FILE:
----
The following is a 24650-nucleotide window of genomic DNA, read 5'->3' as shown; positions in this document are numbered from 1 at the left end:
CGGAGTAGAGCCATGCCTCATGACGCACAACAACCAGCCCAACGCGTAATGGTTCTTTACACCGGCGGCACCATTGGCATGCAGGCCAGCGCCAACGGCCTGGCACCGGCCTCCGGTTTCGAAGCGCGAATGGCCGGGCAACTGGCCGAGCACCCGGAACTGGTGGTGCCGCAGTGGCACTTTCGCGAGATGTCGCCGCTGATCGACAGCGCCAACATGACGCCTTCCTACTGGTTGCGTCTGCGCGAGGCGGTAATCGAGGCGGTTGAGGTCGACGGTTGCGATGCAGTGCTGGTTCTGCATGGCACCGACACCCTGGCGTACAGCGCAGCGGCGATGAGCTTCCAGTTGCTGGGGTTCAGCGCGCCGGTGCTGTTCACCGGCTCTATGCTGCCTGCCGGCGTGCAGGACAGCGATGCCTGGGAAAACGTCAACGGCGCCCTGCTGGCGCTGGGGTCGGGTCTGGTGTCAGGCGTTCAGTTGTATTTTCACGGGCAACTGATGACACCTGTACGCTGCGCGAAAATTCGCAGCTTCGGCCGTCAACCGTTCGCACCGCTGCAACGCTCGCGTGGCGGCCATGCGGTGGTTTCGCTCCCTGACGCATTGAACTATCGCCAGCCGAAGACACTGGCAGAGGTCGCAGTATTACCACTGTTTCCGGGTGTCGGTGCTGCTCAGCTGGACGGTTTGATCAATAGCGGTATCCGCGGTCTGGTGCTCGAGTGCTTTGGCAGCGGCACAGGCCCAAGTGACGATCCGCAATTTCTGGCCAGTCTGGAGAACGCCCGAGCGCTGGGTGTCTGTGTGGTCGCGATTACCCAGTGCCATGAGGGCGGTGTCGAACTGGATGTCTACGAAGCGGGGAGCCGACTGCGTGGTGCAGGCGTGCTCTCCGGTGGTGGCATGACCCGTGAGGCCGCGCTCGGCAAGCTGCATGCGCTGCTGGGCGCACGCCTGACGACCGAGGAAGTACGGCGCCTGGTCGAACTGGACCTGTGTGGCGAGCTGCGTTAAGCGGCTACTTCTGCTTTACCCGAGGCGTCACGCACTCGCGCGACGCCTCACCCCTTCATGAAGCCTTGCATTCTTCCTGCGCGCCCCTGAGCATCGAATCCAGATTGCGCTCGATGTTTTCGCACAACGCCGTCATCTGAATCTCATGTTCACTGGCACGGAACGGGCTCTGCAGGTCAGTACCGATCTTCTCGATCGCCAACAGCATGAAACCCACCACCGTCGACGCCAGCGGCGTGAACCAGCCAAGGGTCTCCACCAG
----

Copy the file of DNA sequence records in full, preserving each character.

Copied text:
The following is a 24650-nucleotide window of genomic DNA, read 5'->3' as shown; positions in this document are numbered from 1 at the left end:
CGGAGTAGAGCCATGCCTCATGACGCACAACAACCAGCCCAACGCGTAATGGTTCTTTACACCGGCGGCACCATTGGCATGCAGGCCAGCGCCAACGGCCTGGCACCGGCCTCCGGTTTCGAAGCGCGAATGGCCGGGCAACTGGCCGAGCACCCGGAACTGGTGGTGCCGCAGTGGCACTTTCGCGAGATGTCGCCGCTGATCGACAGCGCCAACATGACGCCTTCCTACTGGTTGCGTCTGCGCGAGGCGGTAATCGAGGCGGTTGAGGTCGACGGTTGCGATGCAGTGCTGGTTCTGCATGGCACCGACACCCTGGCGTACAGCGCAGCGGCGATGAGCTTCCAGTTGCTGGGGTTCAGCGCGCCGGTGCTGTTCACCGGCTCTATGCTGCCTGCCGGCGTGCAGGACAGCGATGCCTGGGAAAACGTCAACGGCGCCCTGCTGGCGCTGGGGTCGGGTCTGGTGTCAGGCGTTCAGTTGTATTTTCACGGGCAACTGATGACACCTGTACGCTGCGCGAAAATTCGCAGCTTCGGCCGTCAACCGTTCGCACCGCTGCAACGCTCGCGTGGCGGCCATGCGGTGGTTTCGCTCCCTGACGCATTGAACTATCGCCAGCCGAAGACACTGGCAGAGGTCGCAGTATTACCACTGTTTCCGGGTGTCGGTGCTGCTCAGCTGGACGGTTTGATCAATAGCGGTATCCGCGGTCTGGTGCTCGAGTGCTTTGGCAGCGGCACAGGCCCAAGTGACGATCCGCAATTTCTGGCCAGTCTGGAGAACGCCCGAGCGCTGGGTGTCTGTGTGGTCGCGATTACCCAGTGCCATGAGGGCGGTGTCGAACTGGATGTCTACGAAGCGGGGAGCCGACTGCGTGGTGCAGGCGTGCTCTCCGGTGGTGGCATGACCCGTGAGGCCGCGCTCGGCAAGCTGCATGCGCTGCTGGGCGCACGCCTGACGACCGAGGAAGTACGGCGCCTGGTCGAACTGGACCTGTGTGGCGAGCTGCGTTAAGCGGCTACTTCTGCTTTACCCGAGGCGTCACGCACTCGCGCGACGCCTCACCCCTTCATGAAGCCTTGCATTCTTCCTGCGCGCCCCTGAGCATCGAATCCAGATTGCGCTCGATGTTTTCGCACAACGCCGTCATCTGAATCTCATGTTCACTGGCACGGAACGGGCTCTGCAGGTCAGTACCGATCTTCTCGATCGCCAACAGCATGAAACCCACCACCGTCGACGCCAGCGGCGTGAACCAGCCAAGGGTCTCCACCAG